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Health & Safety

Russia is a pretty safe place, despite all the lurid crime stories you hear. You don’t have to worry about The Mafia – you don’t have 1% of the money they are interested in. There is street crime, but probably not as much as in your own capital city. One exceptionally bad place is St Petersburg’s Nevsky Prospekt, where roaming gangs of gypsy kids often mob foreigners, grab a bag and run. If you see these packs of kids heading for you with intent, kick the biggest one as hard as you can!

Naturally, stay away from drunks. They are unlikely to harm you, but are as erratic as any other drunks, and you are likely to see more in Russia than elsewhere.

One thing to try and avoid are the cops (militsiya), the grey-uniformed force you will see at railway stations, on the metro and just about everywhere else. In a recent survey, Russians named the police as the organization most likely to be criminalized. Their reputation for corruption is well deserved. For the foreigner, this is most likely to be manifest in stopping you for ID and visa checks. They then find a reason to shake you down, and will try and find a “fault” with your papers, followed by a threat to run you in, or extract a “fine”. Should this happen, stand up to them – make a big fuss, lots of noise. Russians respect force, and shouting loudly and trying to face them down is often enough to make them go away. They love people who meekly give in and hand over cash.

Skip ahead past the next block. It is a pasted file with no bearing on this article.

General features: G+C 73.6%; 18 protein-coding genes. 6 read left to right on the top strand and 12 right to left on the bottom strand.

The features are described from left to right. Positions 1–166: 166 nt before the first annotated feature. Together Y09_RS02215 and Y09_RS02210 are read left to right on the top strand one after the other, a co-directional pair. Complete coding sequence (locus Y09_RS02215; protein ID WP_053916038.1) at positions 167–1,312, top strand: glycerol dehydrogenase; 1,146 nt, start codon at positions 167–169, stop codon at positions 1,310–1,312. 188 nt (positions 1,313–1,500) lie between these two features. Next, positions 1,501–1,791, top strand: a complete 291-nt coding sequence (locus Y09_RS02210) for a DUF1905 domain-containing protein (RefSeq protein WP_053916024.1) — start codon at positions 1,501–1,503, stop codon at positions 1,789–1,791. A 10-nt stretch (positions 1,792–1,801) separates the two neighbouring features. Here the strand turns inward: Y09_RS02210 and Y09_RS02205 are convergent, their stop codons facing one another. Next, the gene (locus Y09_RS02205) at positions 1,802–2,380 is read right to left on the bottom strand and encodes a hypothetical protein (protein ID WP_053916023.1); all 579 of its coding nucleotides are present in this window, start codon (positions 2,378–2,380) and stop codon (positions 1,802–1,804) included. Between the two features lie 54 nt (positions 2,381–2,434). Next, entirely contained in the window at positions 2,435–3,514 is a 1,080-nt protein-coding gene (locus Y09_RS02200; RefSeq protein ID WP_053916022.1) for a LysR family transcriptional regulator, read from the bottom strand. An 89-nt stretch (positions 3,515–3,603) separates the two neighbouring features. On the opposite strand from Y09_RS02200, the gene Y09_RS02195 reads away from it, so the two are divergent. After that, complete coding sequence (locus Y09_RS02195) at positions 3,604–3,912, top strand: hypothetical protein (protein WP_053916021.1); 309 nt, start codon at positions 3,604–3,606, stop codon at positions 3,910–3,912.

Always carry your passport and visa with you in Moscow and St Petersburg – not so vital in other places, although technically you are required to.

Take care on the roads too. Russians have no respect for pedestrians, although this is not so true outside the big cities. A fondness for alcohol, tatty roads and a might-is-right attitude means Russia’s accident rate on the roads is fairly horrendous.

Don’t underestimate the cold in winter. Going out without enough on can really be dangerous, particularly if you are drunk . You can get frostbite really quickly.

Howard Gethin

Now resident in Moscow, Howard works as an editor and still makes occasional forays into places where men carry guns and mountains are nearby.